HITLER & The Third Reich Karl Lueger
1923 Failed armed uprising (Beer Hall Putsch)
SA or the Brown-shirts
The Third Reich (The Third Reich=Empire) The German word 'reich' means 'empire', although it
can also be translated as government. In 1930's Germany the Nazi party identified their rule as a
third Reich, and in doing so gave English speakers around the world a new, and wholly negative,
connotation to the word.
The First Reich: The Holy Roman Empire (800/962 - 1806)
The Second Reich: The German Empire (1871 - 1918) From Unification to WW1
The Third Reich: Nazi Germany (1930s - 1945)
Gestapo: the name of the official secret police force of Nazi Germany
the Enabling Act
The Night of the Long Knives SS Nazi Elite guard
World War 2
Appeasement Axis Powers Grand Alliance Lebensraum German Rearmament
remilitarization of the Rhineland Annexation of Austria, Conquest of Czech/Slovakia Invasion
The Cold War
Iron Curtain Soviet Satellite States Truman Doctrine Marshall Plan
Containtment Cuban Missiles Crisis NATO Warsaw Pact Stalin Nikita Krushev
Camberlain Eisenhower Roosevelt J.F. Kennedy détente Collapse of the Berlin Wall
PART THREE: REVIEW/STUDY QUESTIONS
The Age of Enlightenment
1. What is meant by the Enlightenment? Where did the Enlightenment begin, and
what contributed to its spread?
2. Why did Christianity come under attack by deists, skeptics, and freethinkers?
What criticism did they advance?
3. What were the essential characteristics of the political thought of Hobbes, Locke,
Montesquieu, and Rousseau? What are the similarities and differences between
4. What was Locke's theory of learning, and what was its significance for the
5. What made the High Enlightenment different than what preceded it? How did the
Encyclopedia exemplify the High Enlightenment?
6. What were the major military conflicts of the eighteenth century? What was the
significance of each?
7. In what ways was the American Revolution based on Enlightenment principles?
8. In what ways was the Enlightenment the pivotal period in the shaping of the
The French Revolution
1. What privileges did clergy and nobility enjoy in the Old Regime?
2. What were the grievances of the bourgeoisie, the peasantry, and the urban laborers?
3. Why was France in financial difficulty?
4. Why do some historians regard the French Revolution as a bourgeois revolution? How
do revisionists dispute this view?
5. Identify and explain the significance of the following: the formation of the National
Assembly; the storming of the Bastille, the Great Fear, and the October Days.
6. What was the nature and significance of the reforms passed by the National Assembly?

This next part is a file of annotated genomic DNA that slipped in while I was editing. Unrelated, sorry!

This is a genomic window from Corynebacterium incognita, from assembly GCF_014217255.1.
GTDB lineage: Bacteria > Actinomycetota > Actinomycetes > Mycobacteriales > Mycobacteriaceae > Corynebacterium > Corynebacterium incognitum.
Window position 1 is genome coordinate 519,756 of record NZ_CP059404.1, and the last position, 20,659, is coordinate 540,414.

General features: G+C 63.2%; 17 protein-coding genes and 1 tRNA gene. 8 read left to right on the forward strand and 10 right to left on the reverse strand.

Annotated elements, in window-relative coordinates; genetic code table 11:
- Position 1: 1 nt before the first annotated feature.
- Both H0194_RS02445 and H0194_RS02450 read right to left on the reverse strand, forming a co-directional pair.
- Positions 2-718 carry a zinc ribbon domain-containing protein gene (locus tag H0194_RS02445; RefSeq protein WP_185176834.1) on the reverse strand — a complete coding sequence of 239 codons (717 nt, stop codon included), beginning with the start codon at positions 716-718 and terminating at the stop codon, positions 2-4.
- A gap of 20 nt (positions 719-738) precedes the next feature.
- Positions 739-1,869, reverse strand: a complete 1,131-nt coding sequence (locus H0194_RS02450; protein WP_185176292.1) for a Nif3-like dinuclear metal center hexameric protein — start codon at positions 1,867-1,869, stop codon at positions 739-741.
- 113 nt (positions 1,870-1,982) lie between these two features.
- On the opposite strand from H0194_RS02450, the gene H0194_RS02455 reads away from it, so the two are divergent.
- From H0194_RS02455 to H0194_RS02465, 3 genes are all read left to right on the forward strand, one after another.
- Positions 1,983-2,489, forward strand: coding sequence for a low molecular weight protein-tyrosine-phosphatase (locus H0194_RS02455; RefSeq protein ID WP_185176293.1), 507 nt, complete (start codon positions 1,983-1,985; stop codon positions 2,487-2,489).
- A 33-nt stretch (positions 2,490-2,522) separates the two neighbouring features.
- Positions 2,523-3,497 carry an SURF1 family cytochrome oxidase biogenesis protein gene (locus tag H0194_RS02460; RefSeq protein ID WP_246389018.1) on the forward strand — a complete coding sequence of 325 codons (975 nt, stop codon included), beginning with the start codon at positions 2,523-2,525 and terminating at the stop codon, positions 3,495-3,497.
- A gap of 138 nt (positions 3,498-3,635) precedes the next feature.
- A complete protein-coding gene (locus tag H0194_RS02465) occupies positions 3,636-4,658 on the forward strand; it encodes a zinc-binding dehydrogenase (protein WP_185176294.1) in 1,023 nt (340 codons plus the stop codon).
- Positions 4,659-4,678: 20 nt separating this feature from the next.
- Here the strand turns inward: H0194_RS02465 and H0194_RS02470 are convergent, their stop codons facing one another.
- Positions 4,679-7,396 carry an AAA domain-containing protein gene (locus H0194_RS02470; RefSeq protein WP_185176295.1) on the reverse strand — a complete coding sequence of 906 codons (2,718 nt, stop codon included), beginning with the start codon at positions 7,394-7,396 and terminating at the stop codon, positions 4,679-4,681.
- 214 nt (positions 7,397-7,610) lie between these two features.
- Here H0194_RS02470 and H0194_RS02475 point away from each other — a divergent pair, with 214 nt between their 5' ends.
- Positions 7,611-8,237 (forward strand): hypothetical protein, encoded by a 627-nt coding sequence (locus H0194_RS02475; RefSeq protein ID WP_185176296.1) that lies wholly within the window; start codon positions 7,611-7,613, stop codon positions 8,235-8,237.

7. What were the grievances of the sans-culottes?
8. Identify and explain the significance of the following: the flight of Louis XVI, the
Brunswick manifesto, and the September Massacres.
9.What were the principal differences between the Jacobins and Girondins?
10.What were the accomplishments of the Jacobins?
11. How did Robespierre justify the Terror? What meaning can you ascribe to the Terror?
12. Why was the French Revolution a decisive period in the shaping of the West?
1.How did Napoleon gain power in France?
2.What principles underlay Napoleon's domestic reforms?
3.How did Napoleon both preserve and destroy the ideals of the French Revolution? 4.What were Napoleon's greatest achievements and greatest failures?
5.Do you consider Napoleon as the preserver or the destroyer of the legacies of the French Revolutions? Elaborate any four major issues to support your view.
The Industrial Revolution
1. Why did England industrialize before the rest of Europe? How did political and social factors influence English industrialization?
2. How did political and social factors promote or delay industrialization in France, the German states, and the Netherlands?
3. How did changes in European agriculture in the early 1800s reflect the impact of capitalism and industrialization?
4. What factors promoted the growth of cities between 1800 and 1860?
5. To what extent was industrialization a slow process? To what extent did industrialization between 1750 and 1850 revolutionize European industry, commerce and society?
6. In nineteenth century Europe, what groups comprised the middle class, and of what groups was the working class composed? Why did contemporaries and some historians make the terms plural?
7. How did the role of organized religion change in lives of working-class people between 1800 and 1850?
8.What aspects of working-class life and culture did the middle class try to change in the nineteenth century?
9. How did the law discriminate against and punish the working class during the early stages of industrialization? How did it try to protect this class?
Thought and Culture in the Early Nineteenth Century
1. In what ways was the Romantic movement a reaction against the dominant ideas of the Enlightenment?
2. What was the significance of the Romantic movement?
3. What were the attitudes of the conservatives toward the philosophes and the French Revolution?
4. What did conservatives reject the philosophy of natural rights?
5. What were the sources of liberalism?
6. Contrast the views of early nineteenth-century liberals and conservatives regarding the individual's relationship to society.
7. What was that fundamental difference between French radicals and liberals? 8. What basic liberal-capitalist doctrines were attacked by early socialists? 9. Why are Saint-Simon, Fourier, and Owen regarded as early socialists? 10. How did the French Revolution and romanticism contribute to the rise of modern nationalism?
11. What was the relationship between liberalism and nationalism?
12. What is the great appeal of nationalism?
C of Vienna